Tuesday, August 29, 2006

The Perfect Weeknight Dinner

Take eight ingredients – and that includes salt and pepper – two pans, and 20 minutes, and for my money you can make the perfect end-of-summer weeknight dinner. I’m talking about steak in wine sauce on wilted greens, with corn on the cob on the side. I started with two thick top sirloin steaks, salted and peppered both sides and placed them in a hot, dry nonstick pan. I cooked them for eight minutes on each side, and then set them on a plate. Next, I added a teaspoon or two of olive oil to the hot pan, sautéed baby spinach for 30 seconds and then separated the greens onto two plates, topping the spinach with the steaks. Back at the stove (which in my kitchen is less than two steps away), I deglazed the pan with red wine, added less than a tablespoon of butter and voilà, had a delicious wine sauce to pour on the steak. The corn on the cob practically cooked itself and added a sweet counterpoint to the savory steak. All in all, a quick, satisfying supper for a rainy Brooklyn evening.

Monday, August 28, 2006

Recipe Roadtest - Wilted Frisée Salad w/ Beets & Manchego

Saturday night I prepared the Wilted Frisée Salad with Beets and Manchego from the September 2006 issue of Bon Appétit. This is a variation on the salade Lyonnaise I’ve grown to love, first at Artisanal, the delectable Big Apple restaurant devoted to all things fromage, and then from a cooking class I took a couple of years ago. Just thinking about a salade Lyonnaise makes my mouth water. It’s probably as far from health food as a salad can get: thick slices of bacon, crunchy croutons, and greens drenched in dressing. It’s deliciousness on a plate – with a poached egg on top. So when I saw the recipe, I decided enough time had gone by without indulging in a Lyonnaise-like salad. The addition of beets also intrigued me, since the ruby-red vegetables are a recent culinary discovery for me. Lyonnaise and beets… would it turn out to be an unexpected, yet delightful combination? Or an overwrought and ultimately futile play for novelty?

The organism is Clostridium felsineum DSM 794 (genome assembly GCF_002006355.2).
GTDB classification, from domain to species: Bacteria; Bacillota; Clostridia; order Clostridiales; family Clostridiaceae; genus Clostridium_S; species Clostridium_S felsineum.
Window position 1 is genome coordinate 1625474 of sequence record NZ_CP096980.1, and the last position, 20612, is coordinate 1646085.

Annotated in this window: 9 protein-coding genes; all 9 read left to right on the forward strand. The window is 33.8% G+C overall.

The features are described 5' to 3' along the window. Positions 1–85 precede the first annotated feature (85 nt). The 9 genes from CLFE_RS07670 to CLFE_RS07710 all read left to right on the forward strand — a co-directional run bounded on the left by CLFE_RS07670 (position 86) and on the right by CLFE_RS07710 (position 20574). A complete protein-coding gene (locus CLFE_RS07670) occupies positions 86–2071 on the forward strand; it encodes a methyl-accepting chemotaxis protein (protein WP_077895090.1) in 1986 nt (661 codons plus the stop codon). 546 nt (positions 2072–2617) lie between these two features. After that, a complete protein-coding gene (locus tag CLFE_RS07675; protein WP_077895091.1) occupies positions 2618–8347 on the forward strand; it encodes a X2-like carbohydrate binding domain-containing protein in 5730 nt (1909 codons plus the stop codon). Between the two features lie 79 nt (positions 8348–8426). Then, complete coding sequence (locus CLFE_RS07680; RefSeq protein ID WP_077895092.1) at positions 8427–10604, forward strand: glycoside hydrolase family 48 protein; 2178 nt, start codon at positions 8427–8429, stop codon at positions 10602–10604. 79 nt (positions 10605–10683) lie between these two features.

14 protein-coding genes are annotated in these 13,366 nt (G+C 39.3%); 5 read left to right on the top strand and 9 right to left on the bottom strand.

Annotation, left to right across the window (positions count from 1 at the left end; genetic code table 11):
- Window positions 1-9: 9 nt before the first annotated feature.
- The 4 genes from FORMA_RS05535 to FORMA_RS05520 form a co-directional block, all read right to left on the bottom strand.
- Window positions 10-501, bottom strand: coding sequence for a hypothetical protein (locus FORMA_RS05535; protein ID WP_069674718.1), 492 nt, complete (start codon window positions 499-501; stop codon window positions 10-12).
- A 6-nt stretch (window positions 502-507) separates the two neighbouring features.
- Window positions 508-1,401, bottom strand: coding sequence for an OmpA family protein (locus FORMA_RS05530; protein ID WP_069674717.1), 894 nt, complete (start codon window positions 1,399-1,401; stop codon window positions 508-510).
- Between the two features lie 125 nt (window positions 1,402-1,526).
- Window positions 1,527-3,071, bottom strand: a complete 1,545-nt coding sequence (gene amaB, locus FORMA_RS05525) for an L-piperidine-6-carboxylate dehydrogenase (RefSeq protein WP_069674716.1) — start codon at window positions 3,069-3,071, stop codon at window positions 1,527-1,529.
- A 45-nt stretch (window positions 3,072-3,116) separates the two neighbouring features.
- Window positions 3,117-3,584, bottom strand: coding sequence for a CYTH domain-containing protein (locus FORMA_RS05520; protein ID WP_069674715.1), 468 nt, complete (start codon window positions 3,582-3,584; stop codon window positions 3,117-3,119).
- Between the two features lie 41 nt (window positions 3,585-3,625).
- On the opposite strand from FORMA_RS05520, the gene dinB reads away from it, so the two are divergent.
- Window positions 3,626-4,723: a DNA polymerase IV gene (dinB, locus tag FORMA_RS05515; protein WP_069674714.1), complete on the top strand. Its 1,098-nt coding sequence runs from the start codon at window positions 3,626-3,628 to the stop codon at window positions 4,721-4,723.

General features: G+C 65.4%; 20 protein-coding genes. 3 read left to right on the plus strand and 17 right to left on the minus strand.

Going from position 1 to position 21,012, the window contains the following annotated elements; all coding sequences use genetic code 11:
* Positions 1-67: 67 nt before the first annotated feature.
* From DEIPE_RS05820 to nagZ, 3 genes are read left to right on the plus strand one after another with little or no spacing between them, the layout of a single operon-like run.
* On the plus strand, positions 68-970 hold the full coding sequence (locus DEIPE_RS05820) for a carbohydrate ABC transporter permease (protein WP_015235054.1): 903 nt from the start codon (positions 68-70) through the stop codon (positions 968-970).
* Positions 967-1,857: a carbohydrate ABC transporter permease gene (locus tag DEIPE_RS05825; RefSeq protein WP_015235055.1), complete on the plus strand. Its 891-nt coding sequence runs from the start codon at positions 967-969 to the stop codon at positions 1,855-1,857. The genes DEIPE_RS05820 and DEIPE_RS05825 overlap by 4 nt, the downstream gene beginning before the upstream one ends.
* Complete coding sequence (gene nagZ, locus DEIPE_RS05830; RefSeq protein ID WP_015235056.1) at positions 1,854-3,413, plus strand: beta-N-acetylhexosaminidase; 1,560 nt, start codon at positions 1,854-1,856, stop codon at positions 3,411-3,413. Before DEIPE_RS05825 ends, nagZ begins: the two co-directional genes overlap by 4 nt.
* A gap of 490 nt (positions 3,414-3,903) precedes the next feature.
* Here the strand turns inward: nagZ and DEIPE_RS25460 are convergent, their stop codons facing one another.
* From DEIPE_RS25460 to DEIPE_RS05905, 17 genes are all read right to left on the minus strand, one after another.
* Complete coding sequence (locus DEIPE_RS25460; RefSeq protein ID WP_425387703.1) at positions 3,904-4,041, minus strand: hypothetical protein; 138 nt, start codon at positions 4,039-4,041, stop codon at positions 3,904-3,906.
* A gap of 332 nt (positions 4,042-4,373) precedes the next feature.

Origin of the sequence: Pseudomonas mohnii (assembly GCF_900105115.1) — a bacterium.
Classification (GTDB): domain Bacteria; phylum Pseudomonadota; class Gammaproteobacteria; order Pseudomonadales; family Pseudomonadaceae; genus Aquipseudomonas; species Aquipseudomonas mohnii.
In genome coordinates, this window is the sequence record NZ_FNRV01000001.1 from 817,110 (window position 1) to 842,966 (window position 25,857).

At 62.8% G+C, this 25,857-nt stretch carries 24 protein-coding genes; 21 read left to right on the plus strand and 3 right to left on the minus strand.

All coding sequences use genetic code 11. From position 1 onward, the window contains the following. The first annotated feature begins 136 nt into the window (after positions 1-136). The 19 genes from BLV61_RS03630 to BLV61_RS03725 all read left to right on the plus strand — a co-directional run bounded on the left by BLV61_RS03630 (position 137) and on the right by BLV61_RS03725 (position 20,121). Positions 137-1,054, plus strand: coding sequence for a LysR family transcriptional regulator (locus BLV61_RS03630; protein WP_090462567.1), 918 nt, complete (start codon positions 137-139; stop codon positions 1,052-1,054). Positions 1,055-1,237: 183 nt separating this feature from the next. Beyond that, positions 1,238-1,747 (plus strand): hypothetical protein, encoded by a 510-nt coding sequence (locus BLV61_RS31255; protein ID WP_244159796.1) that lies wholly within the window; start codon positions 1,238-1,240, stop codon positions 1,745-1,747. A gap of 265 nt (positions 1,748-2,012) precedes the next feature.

The answer: an overwrought and ultimately futile play for novelty. Now, full disclosure, I made two variations to the recipe, one of which I think ultimately served the salad and another that didn’t. Since we were eating the dish as a main course instead of an appetizer I added homemade croutons (a standard Lyonnaise ingredient that the recipe didn’t call for). It should go without saying that this is the variation that improved the salad, because, really, when don’t homemade croutons make something better? The variation that didn’t work as well was substituting romaine lettuce for the frisée, which I couldn’t find. I still wilted the romaine, but the salad’s texture, at least, certainly suffered.

But, romaine aside, the dish still had potential – bacon, eggs, dressing, croutons. Ultimately, it was the beets that did the damage. Think about it – does it seem like beets would complement a tangy, oily, crunchy, très français salad? The answer is no, and had I thought about it long enough I would have come to that conclusion.

Alas, this was one of those cases where I pondered too slowly and cooked too quickly. One good thing did come of it: I was reminded that a salade Lyonnaise is not a difficult dish to prepare and one that shouldn’t be banished from the table for too long a stretch.

I haven't tested this recipe for a classic salade Lyonnaise yet, but it looks just about right.

Sunday, August 27, 2006

Recipe Roadtest - Milk Chocolate Peanut Butter Sandwich Cookies